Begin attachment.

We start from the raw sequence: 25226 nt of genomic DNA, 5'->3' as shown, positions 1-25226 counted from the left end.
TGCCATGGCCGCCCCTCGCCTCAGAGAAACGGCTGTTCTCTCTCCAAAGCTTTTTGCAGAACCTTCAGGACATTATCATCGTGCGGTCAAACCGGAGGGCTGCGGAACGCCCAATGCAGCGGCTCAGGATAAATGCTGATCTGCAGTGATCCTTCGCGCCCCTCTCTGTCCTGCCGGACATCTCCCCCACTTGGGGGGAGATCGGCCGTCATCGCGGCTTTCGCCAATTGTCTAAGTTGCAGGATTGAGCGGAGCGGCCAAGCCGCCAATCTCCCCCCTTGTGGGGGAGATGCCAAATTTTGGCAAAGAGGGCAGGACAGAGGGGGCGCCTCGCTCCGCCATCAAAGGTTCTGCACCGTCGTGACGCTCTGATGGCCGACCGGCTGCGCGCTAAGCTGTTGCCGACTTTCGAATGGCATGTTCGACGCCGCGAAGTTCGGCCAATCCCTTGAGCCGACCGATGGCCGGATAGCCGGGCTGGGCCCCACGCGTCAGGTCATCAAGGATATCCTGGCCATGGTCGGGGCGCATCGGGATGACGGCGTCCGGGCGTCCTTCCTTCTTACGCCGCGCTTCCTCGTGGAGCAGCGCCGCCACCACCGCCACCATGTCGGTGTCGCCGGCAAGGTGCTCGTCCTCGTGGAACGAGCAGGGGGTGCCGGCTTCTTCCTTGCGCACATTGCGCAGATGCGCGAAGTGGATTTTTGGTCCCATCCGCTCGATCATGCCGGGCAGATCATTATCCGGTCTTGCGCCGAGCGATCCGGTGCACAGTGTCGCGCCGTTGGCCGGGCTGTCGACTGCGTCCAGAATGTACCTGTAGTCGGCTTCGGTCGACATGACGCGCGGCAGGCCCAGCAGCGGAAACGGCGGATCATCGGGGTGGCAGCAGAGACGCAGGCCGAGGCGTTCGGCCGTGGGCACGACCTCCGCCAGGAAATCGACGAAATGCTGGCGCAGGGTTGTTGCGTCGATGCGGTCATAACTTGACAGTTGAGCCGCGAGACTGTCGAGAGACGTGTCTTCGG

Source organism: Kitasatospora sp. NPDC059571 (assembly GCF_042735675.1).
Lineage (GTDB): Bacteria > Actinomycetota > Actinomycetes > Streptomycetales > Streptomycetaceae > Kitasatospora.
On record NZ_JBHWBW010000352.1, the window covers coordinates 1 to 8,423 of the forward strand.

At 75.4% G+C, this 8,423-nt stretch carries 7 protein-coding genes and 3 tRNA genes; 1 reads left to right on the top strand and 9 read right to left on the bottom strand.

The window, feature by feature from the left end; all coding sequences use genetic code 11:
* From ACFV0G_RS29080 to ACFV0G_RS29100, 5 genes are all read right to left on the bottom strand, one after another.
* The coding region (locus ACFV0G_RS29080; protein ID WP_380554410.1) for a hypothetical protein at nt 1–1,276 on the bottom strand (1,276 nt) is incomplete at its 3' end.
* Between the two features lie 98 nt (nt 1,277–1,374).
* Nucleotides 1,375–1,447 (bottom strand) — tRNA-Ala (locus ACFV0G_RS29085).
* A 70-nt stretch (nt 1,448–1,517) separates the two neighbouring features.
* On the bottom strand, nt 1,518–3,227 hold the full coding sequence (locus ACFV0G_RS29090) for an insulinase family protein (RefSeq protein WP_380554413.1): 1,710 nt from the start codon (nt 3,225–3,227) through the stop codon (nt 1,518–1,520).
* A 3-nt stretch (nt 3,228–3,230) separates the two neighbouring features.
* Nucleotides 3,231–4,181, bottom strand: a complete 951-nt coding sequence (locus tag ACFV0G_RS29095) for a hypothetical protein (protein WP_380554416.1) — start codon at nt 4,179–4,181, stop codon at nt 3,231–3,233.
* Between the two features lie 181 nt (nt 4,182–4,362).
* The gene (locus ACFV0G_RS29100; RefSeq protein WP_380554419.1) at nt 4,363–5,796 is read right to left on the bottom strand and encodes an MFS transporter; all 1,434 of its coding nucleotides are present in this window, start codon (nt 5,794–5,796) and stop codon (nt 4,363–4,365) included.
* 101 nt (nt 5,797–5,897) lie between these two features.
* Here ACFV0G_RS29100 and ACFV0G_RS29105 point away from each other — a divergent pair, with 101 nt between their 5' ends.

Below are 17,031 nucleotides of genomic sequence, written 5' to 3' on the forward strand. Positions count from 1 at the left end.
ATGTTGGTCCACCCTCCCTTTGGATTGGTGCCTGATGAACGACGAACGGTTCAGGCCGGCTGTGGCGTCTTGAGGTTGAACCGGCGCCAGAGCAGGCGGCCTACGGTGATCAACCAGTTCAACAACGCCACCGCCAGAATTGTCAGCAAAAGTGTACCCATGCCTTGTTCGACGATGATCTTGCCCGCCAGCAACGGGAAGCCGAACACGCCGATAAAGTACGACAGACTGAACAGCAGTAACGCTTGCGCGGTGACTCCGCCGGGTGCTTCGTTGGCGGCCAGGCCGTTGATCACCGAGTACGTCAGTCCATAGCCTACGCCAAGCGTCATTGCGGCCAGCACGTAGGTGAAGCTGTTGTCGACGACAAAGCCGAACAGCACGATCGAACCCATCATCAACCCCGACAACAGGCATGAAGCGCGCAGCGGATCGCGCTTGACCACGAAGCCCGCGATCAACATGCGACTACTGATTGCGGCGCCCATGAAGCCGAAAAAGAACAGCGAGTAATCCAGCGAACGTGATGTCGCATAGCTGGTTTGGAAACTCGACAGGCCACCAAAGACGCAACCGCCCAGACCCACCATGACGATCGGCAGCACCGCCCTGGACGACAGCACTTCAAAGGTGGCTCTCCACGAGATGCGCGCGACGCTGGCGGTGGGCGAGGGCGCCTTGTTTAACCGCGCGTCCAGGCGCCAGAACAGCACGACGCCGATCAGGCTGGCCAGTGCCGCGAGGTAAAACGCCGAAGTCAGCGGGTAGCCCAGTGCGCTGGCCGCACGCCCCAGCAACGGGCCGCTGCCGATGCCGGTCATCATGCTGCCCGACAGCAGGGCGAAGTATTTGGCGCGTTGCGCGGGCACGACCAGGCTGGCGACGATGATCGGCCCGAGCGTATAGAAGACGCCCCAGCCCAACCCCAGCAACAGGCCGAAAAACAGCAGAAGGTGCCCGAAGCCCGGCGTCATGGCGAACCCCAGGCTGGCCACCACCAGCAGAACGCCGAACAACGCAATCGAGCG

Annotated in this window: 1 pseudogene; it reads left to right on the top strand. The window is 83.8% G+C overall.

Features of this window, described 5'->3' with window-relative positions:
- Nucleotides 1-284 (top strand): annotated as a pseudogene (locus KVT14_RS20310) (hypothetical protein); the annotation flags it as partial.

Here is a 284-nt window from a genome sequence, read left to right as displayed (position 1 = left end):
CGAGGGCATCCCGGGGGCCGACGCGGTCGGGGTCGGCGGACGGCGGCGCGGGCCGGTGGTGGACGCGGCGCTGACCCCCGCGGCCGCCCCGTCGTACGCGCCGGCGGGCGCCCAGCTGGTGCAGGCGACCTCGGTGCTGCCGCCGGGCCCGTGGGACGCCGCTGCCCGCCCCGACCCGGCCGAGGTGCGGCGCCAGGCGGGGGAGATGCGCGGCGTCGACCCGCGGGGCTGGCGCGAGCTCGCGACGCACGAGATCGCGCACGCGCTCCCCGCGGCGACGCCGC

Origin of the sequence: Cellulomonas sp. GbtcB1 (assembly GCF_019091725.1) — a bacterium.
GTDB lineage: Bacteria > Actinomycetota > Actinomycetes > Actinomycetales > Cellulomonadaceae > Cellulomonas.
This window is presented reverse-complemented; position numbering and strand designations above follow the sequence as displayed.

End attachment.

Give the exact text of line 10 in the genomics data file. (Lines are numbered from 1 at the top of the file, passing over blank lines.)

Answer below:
* Between the two features lie 98 nt (nt 1,277–1,374).